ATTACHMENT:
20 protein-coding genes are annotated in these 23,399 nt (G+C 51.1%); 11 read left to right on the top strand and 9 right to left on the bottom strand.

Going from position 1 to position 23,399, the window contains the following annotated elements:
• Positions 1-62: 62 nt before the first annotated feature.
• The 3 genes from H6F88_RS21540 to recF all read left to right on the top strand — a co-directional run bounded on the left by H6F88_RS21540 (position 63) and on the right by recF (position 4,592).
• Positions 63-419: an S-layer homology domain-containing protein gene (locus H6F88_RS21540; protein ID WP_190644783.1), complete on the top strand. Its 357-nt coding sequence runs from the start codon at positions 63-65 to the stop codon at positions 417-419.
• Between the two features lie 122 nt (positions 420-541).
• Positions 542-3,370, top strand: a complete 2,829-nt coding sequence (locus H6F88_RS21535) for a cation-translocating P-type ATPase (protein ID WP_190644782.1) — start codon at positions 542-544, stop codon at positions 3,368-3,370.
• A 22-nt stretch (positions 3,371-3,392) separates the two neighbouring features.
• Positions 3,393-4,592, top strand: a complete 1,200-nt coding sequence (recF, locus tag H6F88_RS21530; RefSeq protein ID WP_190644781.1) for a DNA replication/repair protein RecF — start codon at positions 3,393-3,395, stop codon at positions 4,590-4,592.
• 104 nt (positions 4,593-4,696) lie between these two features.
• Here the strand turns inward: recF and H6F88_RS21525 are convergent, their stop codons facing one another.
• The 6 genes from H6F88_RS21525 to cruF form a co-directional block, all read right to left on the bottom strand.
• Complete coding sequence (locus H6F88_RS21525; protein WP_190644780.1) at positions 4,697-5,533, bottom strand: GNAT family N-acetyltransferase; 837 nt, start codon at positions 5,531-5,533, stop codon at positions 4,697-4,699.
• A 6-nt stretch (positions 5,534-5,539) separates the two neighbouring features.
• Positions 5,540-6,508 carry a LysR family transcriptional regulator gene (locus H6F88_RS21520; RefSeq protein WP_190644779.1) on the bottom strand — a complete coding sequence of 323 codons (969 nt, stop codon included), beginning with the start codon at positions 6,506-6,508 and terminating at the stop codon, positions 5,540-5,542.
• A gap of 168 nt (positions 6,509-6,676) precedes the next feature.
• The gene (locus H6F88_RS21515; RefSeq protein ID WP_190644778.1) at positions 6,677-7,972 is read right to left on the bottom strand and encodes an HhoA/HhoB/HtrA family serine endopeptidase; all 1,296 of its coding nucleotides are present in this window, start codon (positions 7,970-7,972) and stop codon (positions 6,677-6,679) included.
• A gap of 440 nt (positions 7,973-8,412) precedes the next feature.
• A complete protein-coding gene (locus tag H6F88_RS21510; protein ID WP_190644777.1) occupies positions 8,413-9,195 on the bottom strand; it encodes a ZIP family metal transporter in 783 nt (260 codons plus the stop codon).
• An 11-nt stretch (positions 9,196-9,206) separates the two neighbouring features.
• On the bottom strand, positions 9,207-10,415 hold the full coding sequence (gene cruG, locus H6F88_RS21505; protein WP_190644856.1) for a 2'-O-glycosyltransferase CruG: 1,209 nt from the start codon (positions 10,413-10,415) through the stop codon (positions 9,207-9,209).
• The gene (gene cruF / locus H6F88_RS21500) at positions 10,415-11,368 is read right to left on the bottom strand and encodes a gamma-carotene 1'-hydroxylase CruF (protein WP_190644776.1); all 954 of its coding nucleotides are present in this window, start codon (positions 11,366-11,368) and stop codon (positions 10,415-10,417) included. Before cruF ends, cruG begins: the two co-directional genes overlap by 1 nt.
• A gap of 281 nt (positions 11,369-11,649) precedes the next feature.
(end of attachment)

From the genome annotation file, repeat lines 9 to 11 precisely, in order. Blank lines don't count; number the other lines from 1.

• Positions 3,393-4,592, top strand: a complete 1,200-nt coding sequence (recF, locus tag H6F88_RS21530; RefSeq protein ID WP_190644781.1) for a DNA replication/repair protein RecF — start codon at positions 3,393-3,395, stop codon at positions 4,590-4,592.
• 104 nt (positions 4,593-4,696) lie between these two features.
• Here the strand turns inward: recF and H6F88_RS21525 are convergent, their stop codons facing one another.